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Sonoma County’s youngest cop is a Sonoma High grad

His father is a local clothing designer, his brother works in a bank, and he grew up with a stay-at-home mom. Robert Woodworth is a deputy.|

At just 25 years of age, Sonoma Deputy Sheriff Robert Woodworth is the youngest officer in the county law enforcement office.

“People don’t recognize the age gap,” he says before adding, “and it’s good for relating to people who are younger.”

Woodworth was hired at the sheriff’s office as soon as he turned 21, the youngest age possible to become a law enforcement officer in California. After graduating from Sonoma Valley High School in 2013, Woodworth knew exactly what he wanted to do next.

He moved out of his parents’ Sonoma home and enrolled in Santa Rosa Junior College for two years, where he studied criminal justice and became a police intern with the Santa Rosa Junior College police department. Woodworth had just graduated from the police academy in Windsor in 2016 when he joined the Sonoma County Sheriff’s office as a deputy.

Woodworth doesn’t have a family history of serving in the police force. His father is a local clothing designer, his brother works in a bank, and he grew up with a stay-at-home mom. Woodworth developed the interest early on, however. “Law enforcement is something I’ve always been interested in,” he says. “I liked the idea of being approached with a problem and being able to find a solution.”

To this day, it’s Woodworth’s favorite part of his job. “Helping someone in a bad position,” he says is the most satisfying — “helping them get out of that spot”.

Through his role as deputy sheriff, assigned to the city of Sonoma, Woodworth says he has managed to form relationships with Sonoma’s homeless population. “I contact a homeless subject in Sonoma every day,” he says. “They come to you with issues,” and Woodworth offers the help that he can.

“Every day is a new day with new challenges,” he said.

Woodworth has served as a deputy sheriff for almost four years now. “These years have flown by,” he says, “quicker than anything else I have experienced.” But he’s not ready to celebrate the milestone just yet. “The big mark will be hitting my five-year mark,” he says. When it does, he will have a close community to celebrate with.

Joining the police force “created a family I didn’t know I would ever have,” Woodworth says. “If there’s an incident, or I get hurt, the amount of people that reach out to me from the sheriff’s office is tremendous.”

Woodworth is lucky to have a tight-knit community not only in the sheriff’s office, but also in the very community he serves. “I’m always surprised by the neighborly love in Sonoma,” says Woodworth. “Everyone has each other’s back out here.”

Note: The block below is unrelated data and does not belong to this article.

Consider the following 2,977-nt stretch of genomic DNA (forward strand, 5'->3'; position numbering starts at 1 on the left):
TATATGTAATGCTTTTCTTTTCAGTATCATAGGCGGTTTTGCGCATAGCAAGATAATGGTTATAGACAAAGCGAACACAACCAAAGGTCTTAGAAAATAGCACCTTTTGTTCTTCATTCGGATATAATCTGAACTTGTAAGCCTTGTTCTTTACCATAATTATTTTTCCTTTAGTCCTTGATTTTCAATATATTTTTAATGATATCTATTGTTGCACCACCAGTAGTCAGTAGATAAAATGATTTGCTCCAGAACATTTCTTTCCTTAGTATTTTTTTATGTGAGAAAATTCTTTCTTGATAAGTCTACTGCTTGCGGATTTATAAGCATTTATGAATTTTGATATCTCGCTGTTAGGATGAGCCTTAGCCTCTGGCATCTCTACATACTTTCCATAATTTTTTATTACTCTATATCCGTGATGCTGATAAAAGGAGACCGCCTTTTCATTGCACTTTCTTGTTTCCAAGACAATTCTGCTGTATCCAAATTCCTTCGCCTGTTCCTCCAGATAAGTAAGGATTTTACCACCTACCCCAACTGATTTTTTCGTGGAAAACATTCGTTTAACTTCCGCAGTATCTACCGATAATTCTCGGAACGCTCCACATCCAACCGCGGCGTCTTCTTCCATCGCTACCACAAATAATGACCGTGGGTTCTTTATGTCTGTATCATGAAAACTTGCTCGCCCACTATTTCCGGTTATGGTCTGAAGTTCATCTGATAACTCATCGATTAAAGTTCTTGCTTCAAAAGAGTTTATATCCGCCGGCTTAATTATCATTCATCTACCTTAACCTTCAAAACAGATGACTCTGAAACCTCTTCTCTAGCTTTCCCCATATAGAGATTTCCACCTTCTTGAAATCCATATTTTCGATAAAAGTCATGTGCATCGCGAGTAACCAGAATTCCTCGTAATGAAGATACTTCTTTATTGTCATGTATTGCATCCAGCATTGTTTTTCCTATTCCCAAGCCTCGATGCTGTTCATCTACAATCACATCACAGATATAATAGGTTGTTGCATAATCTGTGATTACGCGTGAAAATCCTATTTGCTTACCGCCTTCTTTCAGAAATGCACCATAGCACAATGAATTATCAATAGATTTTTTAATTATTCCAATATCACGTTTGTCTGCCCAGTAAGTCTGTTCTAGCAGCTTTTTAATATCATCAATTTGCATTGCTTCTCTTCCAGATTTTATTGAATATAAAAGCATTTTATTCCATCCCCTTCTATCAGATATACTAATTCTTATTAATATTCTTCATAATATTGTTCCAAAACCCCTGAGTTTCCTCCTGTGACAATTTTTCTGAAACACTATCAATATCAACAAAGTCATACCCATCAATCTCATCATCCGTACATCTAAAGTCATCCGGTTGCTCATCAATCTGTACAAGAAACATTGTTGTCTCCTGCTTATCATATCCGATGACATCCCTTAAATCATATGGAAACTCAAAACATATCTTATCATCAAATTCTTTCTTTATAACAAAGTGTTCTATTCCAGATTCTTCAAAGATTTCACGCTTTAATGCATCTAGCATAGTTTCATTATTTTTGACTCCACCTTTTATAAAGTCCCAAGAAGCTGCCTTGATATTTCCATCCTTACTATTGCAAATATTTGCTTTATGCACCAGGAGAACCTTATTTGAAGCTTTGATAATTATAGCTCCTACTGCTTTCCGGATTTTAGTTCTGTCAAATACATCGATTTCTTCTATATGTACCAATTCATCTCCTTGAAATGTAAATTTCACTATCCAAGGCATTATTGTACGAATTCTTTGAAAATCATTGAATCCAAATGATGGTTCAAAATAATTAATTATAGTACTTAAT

He’s especially feeling the Sonoma love now. As a first responder during the coronavirus pandemic, Woodworth says he gets flagged down regularly by citizens who just want to say, “Thank you.”

Now especially is an important time to stay visible to the public, says Woodworth. “We want the public to know that we’re still out there,” he says. “We’re still the deputies you need us to be. We’re here supporting the community.”

The public health guidelines and shelter-in-place orders have, however, changed the nature of Woodworth’s role around town. Officers like Woodworth are increasingly tasked with teaching people how to properly social distance and when they can and can’t go outside. He has responded to a couple of calls about people not following guidelines properly.

On Mother’s Day, he was alerted about a group celebrating the holiday in a local park. Woodworth arrived to clarify the rules about gathering in large groups and explain the dangers of doing so during the outbreak. “It was more of an educational moment,” he says.

Social distance guidelines apply even inside the sheriff’s office, and in public, Deputy Woodworth is always wearing a mask and staying six feet away from people. There are times, like when an arrest is taking place, when social distance isn’t feasible. “We still have a job to do,” says Woodworth, “and that job requires us to get close to people sometimes.”

Woodworth still has a few years left in his assignment to the City of Sonoma after which he can return to the main office in Santa Rosa, apply for a promotion, or find himself a different assignment. Woodworth is looking forward to the opportunities the Sheriff’s Office offers. He has 35 years as an officer ahead of him, and he is beginning to make goals of what he would like to try out next.

Serving as a deputy on the “Henry 1” helicopter unit and doing aerial pursuits or mountain rescues come to mind, as does working with the county’s Marine Unit and helping boaters after crashes.

However, Woodworth says he is in no rush to leave. “I would like to stay in Sonoma for as long as I can,” he says. After all, he has the time.

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